But that was nothing compared to what they did next. For this class meeting, I had asked the students to each write a short essay simply explaining which manuscript texts they had followed when typesetting, and which ones the poems’ first printers had used. In order for them to figure that second part out, they needed to use a partial scan from the “Holy Sonnets” volume of the Donne Variorum. Even experts in early modern English literature can find the Variorum’s textual sections difficult to read. So I wasn’t sure that my students would be able to handle them on their own. Nevertheless, I insisted that they, of all people, could understand the Variorum’s textual code. After all, they had personally hand-made their own copies of several of the artifacts featured in the Variorum. So, when the Variorum seems to slip into idiosyncratic code, using certain abbreviations for manuscripts and printed books (namely C2, DT1, H6, and A), it’s referring to artifacts that these students have already hand-made, and to texts that they have already reproduced in rather painstaking detail. For this reason, they should have been able to just highlight each instance of the sigla listed in parentheses above, and follow the part of the textual scholarship required to write the essay. And they could, and they did. And I think that they would have had a much harder time doing so without having first done all that copying and printing.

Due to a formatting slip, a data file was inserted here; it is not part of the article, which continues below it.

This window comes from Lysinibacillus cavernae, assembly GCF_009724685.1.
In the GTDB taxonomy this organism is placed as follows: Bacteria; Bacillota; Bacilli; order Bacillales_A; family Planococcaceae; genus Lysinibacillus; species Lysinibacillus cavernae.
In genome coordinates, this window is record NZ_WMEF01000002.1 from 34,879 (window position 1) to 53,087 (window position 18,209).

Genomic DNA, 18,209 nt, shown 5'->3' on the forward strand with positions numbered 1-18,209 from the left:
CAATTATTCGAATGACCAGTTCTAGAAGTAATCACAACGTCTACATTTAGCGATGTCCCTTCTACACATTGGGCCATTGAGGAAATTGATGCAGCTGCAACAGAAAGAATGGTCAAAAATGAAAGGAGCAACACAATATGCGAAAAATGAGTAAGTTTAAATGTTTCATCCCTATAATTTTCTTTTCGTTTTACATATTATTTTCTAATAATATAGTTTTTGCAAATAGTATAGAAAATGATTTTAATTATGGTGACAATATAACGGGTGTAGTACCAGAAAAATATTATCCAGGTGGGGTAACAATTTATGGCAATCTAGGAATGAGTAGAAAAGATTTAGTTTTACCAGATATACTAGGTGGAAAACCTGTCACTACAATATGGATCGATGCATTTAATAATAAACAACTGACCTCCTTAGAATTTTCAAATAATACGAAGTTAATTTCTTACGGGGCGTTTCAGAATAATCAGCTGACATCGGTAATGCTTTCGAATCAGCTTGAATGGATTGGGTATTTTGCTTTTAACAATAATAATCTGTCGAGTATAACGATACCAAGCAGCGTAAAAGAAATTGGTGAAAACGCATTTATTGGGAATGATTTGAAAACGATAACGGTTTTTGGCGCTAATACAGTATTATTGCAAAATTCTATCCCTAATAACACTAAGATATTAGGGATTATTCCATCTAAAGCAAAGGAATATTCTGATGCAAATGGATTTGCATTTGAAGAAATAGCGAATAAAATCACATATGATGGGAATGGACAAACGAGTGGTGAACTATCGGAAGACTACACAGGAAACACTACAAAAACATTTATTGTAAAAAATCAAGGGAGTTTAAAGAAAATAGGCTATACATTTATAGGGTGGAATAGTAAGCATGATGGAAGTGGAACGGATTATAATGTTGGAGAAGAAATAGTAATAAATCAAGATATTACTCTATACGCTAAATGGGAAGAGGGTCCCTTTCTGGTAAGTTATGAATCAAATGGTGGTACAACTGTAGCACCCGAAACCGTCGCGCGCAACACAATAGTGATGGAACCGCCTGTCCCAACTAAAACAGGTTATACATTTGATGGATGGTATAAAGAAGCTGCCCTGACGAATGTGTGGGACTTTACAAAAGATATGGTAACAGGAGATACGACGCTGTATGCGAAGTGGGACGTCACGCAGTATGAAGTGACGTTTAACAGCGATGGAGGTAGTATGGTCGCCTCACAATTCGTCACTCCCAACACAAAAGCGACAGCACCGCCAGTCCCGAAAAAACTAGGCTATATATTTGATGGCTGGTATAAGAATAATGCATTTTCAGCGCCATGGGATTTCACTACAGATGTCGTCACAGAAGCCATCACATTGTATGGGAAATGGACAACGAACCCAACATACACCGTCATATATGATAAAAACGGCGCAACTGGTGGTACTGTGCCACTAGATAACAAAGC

I think it’s safe to say that this is the last thing that we did before realizing to what Donne and his contemporaries’ qualified and critical support for the Virginia Company would lead, roughly 400 years later.
The scene around Hibbs Hall, when we leave in the 10:00 PM hour, is usually bustling, if not jubilant, with (no kidding) a crowd of dancers and bikers and pedestrians all along the glowing, book-less addition to the library, with its jumbotron overhead. But that night was quiet, as if most of the people had been swept away or scared off—whether by rapture or deportation, colonization or university expansion, TV or Twitter.
At VCU, we commemorate the prevention of the alleged gunpowder plot in 1605 with neither bonfires nor effigies, but with a performance of John Donne’s 1622 “powder plot” sermon, read from Jeanne Shami’s edition of British Library, Royal MS 17.B.XX.